The life of the dinner party

 "The Invitation"

"The Invitation"

'Tis the season for all things creepy, and with Halloween being right around the corner, I'd like to share a few words about "The Invitation." Released in 2015 and directed by Karyn Kusama, “The Invitation" is a highly creepy suspense film that I have been recommending to everyone I know because it is so rare that I am riveted by a modern scary movie. Logan Marshall-Green plays Will, a man attending a dinner party at the home of his ex-wife, Eden. Eden, played by Tammy Blanchard, and her new husband have been away and have invited a close-knit group of their mutual friends to catch up over a great meal. Will even brings his girlfriend, played by Emayatzy Coriealdi, for support, and they both seem pretty steady going in (despite a grisly incident with a deer they hit on the way that sets a forbidding tone for the viewer). But even though everyone else seems to be having a grand time at the dinner party, Will is uneasy, sensing an undercurrent of something dangerous with all the locked doors, inaccessible cell phone service, and two peculiar new friends also in attendance. Is he just being paranoid? Resentful about his ex-wife’s newfound happiness? Or is there really some kind of dark plot afoot?

The bulk of the film is trying to figure out exactly what’s happening or, more precisely, whether anything troubling is happening at all. The movies I find truly frightening are the ones involving real people experiencing things that could happen in real life. Real people dealing with really crazy people. Not zombies, not aliens, not monsters or vampires, not ghosts or demons, but actual disturbed people living among us. That’s not a knock on those sub-genres; I can name favorites from all of them, from “28 Days Later” to “The Exorcist” to “Alien.” But real people in everyday circumstances are the ones who instill fear. “The Invitation” puts you among people you might like to hang out with, but it keeps you off-balance with things that could be nothing but also could be the end of everything.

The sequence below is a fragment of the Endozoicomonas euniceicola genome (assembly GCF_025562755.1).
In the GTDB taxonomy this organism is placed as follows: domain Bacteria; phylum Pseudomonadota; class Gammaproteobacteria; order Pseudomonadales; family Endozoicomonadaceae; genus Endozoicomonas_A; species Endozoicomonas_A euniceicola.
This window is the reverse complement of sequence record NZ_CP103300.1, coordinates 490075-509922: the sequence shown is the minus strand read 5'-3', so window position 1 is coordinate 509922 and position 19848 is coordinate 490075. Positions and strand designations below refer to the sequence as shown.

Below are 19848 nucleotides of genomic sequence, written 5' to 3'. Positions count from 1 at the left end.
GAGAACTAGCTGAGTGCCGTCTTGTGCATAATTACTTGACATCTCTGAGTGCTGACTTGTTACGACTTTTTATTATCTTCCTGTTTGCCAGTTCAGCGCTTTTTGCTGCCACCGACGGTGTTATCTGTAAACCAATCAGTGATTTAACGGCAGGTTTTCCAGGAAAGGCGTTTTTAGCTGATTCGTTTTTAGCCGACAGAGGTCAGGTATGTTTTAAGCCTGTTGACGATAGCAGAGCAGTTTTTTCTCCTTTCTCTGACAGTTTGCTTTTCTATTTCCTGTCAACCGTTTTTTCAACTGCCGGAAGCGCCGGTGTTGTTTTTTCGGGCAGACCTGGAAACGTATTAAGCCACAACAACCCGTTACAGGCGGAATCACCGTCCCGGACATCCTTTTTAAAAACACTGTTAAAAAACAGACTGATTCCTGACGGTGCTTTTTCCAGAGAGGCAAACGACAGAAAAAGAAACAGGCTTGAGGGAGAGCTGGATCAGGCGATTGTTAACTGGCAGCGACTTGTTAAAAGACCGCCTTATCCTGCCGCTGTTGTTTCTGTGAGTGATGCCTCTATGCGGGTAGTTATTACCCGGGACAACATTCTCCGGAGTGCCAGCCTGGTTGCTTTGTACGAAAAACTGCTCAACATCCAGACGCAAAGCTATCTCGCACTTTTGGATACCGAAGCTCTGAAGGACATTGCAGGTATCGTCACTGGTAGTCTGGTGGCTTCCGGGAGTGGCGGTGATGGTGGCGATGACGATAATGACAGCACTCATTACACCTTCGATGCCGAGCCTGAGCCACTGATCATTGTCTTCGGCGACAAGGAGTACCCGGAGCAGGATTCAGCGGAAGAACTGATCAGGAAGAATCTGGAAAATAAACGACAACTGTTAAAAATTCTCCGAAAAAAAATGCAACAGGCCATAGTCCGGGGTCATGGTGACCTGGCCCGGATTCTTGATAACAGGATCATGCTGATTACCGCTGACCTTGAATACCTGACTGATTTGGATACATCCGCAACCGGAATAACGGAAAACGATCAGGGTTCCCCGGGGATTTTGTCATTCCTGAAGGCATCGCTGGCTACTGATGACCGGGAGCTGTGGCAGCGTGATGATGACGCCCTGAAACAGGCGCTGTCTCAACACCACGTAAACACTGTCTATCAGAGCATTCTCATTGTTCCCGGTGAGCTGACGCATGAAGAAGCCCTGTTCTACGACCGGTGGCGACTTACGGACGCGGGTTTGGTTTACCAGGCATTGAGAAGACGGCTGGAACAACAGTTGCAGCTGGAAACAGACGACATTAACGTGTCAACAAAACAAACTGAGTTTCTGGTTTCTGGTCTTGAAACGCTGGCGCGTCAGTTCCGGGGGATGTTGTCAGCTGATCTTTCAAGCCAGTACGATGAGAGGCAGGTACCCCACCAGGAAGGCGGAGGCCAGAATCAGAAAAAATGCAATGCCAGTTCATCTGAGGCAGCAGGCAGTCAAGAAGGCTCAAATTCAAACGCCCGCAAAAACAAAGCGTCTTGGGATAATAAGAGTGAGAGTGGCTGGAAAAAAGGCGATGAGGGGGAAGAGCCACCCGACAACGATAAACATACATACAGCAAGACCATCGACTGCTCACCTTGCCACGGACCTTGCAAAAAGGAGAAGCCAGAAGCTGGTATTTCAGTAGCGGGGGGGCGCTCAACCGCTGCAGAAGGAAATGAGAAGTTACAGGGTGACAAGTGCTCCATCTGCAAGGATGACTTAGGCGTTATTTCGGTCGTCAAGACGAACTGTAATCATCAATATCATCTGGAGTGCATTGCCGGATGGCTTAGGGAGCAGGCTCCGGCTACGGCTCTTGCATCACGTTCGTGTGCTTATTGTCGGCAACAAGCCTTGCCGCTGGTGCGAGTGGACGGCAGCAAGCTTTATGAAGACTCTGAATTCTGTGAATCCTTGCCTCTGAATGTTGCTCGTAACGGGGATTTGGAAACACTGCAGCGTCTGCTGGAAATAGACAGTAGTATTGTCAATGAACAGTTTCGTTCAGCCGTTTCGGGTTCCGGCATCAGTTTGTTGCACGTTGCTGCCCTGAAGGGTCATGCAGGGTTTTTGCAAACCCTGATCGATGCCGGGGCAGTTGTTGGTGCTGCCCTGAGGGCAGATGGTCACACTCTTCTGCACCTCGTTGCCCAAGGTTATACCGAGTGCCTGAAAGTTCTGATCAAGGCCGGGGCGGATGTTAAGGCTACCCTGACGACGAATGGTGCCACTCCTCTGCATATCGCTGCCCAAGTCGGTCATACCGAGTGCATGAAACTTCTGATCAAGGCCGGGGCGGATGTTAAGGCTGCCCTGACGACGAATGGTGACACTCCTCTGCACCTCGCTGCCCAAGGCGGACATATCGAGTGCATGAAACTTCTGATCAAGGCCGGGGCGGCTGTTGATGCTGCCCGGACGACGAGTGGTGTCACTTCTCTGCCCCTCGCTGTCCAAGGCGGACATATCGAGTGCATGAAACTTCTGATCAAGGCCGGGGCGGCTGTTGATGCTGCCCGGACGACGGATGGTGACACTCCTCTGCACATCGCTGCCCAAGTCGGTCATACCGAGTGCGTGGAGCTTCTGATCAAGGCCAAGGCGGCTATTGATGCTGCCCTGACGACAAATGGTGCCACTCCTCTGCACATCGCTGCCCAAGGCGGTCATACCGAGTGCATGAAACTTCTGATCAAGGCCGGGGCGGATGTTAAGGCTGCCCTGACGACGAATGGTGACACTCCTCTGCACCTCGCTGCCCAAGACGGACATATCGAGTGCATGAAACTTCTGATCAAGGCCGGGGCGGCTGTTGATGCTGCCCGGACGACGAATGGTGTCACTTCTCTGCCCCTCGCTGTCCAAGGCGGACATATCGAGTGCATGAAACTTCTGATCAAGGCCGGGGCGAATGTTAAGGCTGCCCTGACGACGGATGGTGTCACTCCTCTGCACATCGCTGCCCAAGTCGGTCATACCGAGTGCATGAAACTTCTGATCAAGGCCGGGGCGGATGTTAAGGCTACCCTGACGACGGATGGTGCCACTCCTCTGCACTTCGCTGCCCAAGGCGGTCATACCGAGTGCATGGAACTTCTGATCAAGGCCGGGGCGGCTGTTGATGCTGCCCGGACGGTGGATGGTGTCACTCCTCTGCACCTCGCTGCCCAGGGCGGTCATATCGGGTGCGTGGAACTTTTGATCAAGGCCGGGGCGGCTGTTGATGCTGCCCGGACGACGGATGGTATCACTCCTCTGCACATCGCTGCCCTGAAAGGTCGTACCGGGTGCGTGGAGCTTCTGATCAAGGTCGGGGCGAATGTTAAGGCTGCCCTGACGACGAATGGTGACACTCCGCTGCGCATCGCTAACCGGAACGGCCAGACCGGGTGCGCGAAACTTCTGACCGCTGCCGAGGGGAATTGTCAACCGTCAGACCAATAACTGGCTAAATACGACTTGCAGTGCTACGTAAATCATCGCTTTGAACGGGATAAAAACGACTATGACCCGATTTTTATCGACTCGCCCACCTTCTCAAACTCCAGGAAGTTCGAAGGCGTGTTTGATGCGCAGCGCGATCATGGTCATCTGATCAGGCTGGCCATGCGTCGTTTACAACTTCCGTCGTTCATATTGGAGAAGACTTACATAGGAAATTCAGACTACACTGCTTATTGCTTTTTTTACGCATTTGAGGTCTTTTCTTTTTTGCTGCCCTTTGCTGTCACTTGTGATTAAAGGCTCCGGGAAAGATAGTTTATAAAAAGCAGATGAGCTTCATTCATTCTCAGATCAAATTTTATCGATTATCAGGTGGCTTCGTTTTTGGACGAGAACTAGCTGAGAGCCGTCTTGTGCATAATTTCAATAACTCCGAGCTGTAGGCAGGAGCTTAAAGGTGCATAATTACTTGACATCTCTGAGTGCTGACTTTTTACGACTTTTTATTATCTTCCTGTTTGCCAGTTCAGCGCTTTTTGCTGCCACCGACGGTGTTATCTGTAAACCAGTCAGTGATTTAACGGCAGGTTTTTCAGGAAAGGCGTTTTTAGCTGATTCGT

If Lois Lane has to be rescued one more time ...

 Superman (Henry Cavill) rescuing Lois Lane (Amy Adams) for the umpteenth time.

Superman (Henry Cavill) rescuing Lois Lane (Amy Adams) for the umpteenth time.

Amy Adams is a terrific actress. I knew that as soon as I saw her performance in “Junebug” in 2005. So I am not thrilled that she has chosen to become the supreme victim of the DC Universe, Lois Lane. I was so disappointed to see her ridiculous fall from that plane at the end of 2013’s “Man of Steel” simply to serve the apparently requisite moment of her being saved by Superman. I get it. As a kid, I was genuinely moved when Christopher Reeve’s Superman swept up and caught Margot Kidder’s rapidly descending Lois Lane, but at least her fall from that helicopter made sense. And that was our first time seeing that scenario on the big screen. At this point, we’ve seen Superman save Lois Lane many times. And in “Batman v Superman: Dawn of Justice” alone, she had to be saved no less than THREE times. Enough already! 

I will give credit to the Lois Lane in Zack Snyder’s “Superman” films for being the most realistic journalist compared to her big screen predecessors (although Kidder was pretty obsessed with getting her stories). But it's not much of a compliment because I can’t speak to Kate Bosworth’s portrayal since I still haven’t seen “Superman Returns” all the way through (and probably won’t).

Speaking of “enough already” in superhero franchises, I do not want to see Bruce Wayne lose his parents anymore either. We’ve seen it in real time or in flashbacks in three separate iterations of the franchise. I know it was pivotal to the storyline in Snyder’s “Super-Bat” extravaganza, but I can’t help thinking they could’ve gone another way with the story because the payoff didn’t seem worth it.